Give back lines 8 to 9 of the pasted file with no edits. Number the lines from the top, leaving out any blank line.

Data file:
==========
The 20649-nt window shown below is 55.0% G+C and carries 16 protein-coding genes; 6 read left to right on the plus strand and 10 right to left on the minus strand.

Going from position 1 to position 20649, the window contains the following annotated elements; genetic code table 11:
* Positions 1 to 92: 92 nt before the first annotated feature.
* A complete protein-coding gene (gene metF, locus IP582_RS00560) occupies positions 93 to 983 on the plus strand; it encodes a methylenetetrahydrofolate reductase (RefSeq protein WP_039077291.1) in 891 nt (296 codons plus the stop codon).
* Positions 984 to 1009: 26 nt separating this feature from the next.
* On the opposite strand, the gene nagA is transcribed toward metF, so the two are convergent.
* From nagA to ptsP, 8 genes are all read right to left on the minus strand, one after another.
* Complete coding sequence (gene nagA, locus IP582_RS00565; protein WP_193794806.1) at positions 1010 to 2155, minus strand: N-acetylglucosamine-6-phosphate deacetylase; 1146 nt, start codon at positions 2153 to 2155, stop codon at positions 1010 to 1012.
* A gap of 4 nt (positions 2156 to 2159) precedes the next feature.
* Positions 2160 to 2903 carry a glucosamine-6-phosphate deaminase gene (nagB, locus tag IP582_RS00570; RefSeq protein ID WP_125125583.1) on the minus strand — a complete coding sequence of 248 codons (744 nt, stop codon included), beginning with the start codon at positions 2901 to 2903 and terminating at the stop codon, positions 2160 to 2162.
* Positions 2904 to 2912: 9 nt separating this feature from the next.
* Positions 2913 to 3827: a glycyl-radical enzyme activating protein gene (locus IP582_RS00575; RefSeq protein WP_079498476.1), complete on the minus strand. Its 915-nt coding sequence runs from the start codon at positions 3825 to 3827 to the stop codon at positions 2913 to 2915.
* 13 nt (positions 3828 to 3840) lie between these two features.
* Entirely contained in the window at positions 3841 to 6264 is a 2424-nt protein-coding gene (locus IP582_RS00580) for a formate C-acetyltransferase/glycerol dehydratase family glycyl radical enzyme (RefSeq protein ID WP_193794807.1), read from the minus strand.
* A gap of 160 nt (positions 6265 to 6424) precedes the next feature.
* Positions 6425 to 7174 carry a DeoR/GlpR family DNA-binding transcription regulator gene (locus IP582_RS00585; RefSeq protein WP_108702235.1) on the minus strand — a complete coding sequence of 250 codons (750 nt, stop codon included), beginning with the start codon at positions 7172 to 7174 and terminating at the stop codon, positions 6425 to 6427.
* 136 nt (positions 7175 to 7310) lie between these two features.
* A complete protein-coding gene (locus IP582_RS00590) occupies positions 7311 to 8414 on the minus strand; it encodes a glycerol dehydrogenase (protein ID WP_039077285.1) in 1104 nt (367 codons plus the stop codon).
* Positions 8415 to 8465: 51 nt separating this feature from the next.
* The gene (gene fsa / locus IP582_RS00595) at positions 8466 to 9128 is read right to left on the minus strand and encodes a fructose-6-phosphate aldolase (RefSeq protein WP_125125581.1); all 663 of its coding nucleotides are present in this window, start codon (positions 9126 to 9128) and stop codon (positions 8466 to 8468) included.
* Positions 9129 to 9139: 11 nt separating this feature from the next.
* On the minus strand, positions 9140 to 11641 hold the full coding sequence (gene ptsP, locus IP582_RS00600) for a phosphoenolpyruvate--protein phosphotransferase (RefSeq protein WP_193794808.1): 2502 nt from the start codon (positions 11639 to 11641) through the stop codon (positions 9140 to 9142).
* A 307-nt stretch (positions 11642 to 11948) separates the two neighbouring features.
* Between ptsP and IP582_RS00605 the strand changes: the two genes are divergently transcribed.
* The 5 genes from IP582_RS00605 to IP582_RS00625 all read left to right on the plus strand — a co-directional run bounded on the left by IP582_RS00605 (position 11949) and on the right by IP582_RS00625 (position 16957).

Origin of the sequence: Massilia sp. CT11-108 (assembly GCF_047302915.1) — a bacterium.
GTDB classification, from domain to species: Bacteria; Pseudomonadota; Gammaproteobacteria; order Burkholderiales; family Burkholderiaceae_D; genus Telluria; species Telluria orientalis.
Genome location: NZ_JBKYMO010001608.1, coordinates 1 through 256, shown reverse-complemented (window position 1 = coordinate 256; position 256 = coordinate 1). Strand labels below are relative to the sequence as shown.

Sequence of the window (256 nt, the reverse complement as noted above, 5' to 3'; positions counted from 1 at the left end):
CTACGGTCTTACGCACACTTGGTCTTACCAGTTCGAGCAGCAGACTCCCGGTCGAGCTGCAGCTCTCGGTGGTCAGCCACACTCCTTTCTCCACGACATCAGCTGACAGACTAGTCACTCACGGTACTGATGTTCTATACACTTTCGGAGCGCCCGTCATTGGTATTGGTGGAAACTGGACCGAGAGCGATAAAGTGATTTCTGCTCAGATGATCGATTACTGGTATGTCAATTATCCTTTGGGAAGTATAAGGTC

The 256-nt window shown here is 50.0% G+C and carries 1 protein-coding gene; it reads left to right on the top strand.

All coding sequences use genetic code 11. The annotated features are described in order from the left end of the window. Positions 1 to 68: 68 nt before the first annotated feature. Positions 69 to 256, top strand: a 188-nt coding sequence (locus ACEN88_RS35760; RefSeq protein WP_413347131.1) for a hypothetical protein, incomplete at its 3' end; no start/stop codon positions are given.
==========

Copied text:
* Complete coding sequence (gene nagA, locus IP582_RS00565; protein WP_193794806.1) at positions 1010 to 2155, minus strand: N-acetylglucosamine-6-phosphate deacetylase; 1146 nt, start codon at positions 2153 to 2155, stop codon at positions 1010 to 1012.
* A gap of 4 nt (positions 2156 to 2159) precedes the next feature.